Caryn Hartglass: I’m going to bring on my next guest because she’s here already. I’m excited about that because I really think this is going to be fun. We’re going to lighten up and talk about my favorite subject (food) in terms of eating it and how delicious it can be.

I’ve got Stephanie Bogdanich—she’ll tell me in a minute how I butchered her name (chuckles)—and she’s one of the four authors of The Taco Cleanse: The Tortilla-Based Diet Proven to Change Your Life with over seventy-five vegan recipes. I just read this book and it’s really a lot of fun. Welcome to It’s All About Food, Stephanie.

Stephanie Bogdanich: Hi, thanks for having me.

Caryn Hartglass: Yeah, hi! How are you? Did you have your taco today? (chuckles)

Stephanie Bogdanich: I did. A taco a day keeps the doctor away, and that’s what we always say.

Caryn Hartglass: Well, I probably need them because I have a fever today.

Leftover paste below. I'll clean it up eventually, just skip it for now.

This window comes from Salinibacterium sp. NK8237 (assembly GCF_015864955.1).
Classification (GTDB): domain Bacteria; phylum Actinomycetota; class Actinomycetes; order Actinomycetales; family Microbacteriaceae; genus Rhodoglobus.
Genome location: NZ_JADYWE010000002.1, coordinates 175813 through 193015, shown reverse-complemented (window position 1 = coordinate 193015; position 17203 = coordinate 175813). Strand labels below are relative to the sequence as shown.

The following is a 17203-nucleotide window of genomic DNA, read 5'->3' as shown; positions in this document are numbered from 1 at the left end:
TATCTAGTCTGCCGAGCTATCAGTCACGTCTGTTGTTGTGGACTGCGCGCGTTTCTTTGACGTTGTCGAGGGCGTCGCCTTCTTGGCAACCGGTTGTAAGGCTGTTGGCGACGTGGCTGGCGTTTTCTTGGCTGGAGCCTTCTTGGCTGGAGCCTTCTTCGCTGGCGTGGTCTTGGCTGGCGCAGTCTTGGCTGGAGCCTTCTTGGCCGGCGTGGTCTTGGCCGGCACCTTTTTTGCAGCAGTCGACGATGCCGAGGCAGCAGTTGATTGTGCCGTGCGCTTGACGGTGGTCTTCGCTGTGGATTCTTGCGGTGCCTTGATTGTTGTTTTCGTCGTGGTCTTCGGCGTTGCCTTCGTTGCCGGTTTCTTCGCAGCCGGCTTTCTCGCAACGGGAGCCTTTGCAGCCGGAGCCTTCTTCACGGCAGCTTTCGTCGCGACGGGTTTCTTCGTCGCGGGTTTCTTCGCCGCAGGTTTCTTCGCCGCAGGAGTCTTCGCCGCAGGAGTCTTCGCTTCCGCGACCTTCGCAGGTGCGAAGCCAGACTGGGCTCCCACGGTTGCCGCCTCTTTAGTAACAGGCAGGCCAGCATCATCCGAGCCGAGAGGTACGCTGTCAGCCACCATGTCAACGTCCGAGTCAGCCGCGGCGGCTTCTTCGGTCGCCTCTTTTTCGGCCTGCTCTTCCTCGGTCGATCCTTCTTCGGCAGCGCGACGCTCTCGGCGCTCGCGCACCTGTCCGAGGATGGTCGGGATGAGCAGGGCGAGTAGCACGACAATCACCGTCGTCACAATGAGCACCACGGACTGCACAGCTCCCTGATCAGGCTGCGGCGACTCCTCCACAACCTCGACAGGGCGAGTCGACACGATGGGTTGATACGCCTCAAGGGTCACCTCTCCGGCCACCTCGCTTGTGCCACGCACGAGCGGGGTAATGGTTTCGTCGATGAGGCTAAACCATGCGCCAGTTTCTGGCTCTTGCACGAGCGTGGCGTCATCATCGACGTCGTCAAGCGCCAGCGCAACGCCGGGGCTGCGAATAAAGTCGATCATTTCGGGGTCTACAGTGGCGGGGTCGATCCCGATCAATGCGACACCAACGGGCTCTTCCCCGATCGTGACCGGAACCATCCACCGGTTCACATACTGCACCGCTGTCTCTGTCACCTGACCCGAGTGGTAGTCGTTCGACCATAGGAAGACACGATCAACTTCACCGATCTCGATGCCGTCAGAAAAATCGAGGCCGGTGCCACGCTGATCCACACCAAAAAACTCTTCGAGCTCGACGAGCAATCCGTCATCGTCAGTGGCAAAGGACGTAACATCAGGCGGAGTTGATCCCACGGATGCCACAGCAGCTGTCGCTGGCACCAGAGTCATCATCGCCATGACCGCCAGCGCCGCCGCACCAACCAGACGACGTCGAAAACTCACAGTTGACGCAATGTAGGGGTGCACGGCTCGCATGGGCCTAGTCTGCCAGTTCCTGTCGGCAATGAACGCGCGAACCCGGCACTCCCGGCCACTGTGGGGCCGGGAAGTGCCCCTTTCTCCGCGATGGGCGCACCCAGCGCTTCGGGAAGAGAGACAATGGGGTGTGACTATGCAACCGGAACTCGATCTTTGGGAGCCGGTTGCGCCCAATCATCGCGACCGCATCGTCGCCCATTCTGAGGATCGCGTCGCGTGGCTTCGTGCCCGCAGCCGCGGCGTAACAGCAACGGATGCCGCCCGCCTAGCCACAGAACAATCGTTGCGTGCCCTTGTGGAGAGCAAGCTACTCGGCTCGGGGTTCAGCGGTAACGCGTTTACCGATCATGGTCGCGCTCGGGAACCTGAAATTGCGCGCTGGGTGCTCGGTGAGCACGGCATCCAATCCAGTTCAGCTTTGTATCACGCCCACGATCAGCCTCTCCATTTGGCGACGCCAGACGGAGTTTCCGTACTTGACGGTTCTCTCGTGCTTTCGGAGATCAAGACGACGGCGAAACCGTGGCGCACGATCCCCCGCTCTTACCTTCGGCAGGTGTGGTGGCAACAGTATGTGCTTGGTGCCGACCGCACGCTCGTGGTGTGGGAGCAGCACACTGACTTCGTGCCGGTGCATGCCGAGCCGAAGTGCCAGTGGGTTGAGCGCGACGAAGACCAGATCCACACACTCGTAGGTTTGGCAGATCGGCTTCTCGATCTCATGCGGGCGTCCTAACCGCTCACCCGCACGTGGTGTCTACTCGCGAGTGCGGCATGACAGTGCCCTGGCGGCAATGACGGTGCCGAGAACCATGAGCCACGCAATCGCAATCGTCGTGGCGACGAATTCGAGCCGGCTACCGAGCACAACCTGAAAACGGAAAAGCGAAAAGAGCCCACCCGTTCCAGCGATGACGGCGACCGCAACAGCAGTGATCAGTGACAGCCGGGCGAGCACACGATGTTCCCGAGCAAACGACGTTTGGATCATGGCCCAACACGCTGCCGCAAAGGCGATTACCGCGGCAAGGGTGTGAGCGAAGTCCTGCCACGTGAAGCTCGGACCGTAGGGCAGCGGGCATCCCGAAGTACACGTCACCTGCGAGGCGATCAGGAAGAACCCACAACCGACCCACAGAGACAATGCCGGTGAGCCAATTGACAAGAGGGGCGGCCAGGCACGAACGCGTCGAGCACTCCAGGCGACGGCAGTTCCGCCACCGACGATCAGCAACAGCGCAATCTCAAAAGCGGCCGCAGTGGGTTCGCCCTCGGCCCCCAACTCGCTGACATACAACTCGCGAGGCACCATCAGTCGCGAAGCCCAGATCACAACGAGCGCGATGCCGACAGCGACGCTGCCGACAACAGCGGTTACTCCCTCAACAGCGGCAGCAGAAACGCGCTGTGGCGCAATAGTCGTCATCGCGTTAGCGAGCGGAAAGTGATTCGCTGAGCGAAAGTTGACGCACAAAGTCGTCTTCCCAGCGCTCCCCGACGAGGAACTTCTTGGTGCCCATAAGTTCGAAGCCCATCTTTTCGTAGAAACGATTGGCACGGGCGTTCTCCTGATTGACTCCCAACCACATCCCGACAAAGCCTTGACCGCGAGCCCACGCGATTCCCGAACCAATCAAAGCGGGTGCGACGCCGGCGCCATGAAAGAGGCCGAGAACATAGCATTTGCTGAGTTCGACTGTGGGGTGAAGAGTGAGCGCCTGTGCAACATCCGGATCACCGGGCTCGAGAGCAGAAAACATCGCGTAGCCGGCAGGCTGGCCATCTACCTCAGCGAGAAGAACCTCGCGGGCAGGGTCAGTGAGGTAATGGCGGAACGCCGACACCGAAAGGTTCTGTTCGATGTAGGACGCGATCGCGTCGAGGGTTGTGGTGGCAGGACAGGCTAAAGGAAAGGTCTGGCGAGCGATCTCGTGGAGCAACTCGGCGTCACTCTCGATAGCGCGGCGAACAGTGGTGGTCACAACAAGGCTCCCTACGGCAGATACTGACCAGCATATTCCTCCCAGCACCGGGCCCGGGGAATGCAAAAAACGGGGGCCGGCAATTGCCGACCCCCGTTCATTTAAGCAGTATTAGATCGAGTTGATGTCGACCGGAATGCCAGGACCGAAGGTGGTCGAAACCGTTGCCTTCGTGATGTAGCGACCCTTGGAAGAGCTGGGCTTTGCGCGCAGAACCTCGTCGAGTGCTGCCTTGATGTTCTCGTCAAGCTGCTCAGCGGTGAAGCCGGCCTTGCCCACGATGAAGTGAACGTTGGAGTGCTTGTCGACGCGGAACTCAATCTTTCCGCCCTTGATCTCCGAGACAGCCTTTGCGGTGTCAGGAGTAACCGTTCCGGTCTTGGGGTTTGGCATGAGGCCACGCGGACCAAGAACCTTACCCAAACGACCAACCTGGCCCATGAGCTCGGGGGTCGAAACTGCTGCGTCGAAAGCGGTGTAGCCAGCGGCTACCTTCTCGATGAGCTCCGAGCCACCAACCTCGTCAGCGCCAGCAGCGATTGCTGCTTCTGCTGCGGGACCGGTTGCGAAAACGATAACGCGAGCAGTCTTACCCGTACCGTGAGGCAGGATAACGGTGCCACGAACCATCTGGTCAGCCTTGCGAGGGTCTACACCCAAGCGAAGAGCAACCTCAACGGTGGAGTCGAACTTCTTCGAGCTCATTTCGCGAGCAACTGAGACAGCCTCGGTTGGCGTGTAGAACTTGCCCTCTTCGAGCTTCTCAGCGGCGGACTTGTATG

Stephanie Bogdanich: Oh yeah! Tacos can help with that!

Caryn Hartglass: Tacos can help! So I’ve read. Awesome.

Stephanie Bogdanich: You can sweat it out. (chuckles)

Caryn Hartglass: Yeah. Okay, so just give me a little history: how did this Taco Cleanse get started?

Stephanie Bogdanich: Well, all the authors are from Austin. We were sitting around, drinking margaritas and talking. Jessica had said she realized she hadn’t eaten anything but tacos all day.

Caryn Hartglass: (chuckles)

Stephanie Bogdanich: And we were wonder about how long we could go for. She was like, “Oh, we should try to do it for three days.” I was like, “Three days would be easy! Let’s try and do it for a month.” So we decided to eat nothing but tacos for a whole month, and all four of us did. It was really fun and we loved it. We ended up writing recipes and a little bean for all of our friends. It ended up getting turn into a whole book because everybody wants the Taco Cleanse.

Caryn Hartglass: (laughs) But does it really cleanse? That’s the question.

Stephanie Bogdanich: Well, it depends on what your definition of cleanse is. (chuckles)

Caryn Hartglass: Yes, what is your definition?

Stephanie Bogdanich: We believe, as taco scientists—

Caryn Hartglass: (laughs) Yes, you’re taco scientists. Very good. Does that mean you put TS at the end of your name?

Stephanie Bogdanich: (chuckles) Sometimes.

Caryn Hartglass: (chuckles)

Stephanie Bogdanich: We all have different degrees. I’ve got my doctorate of tacology.

Caryn Hartglass: Oh, right. (chuckles)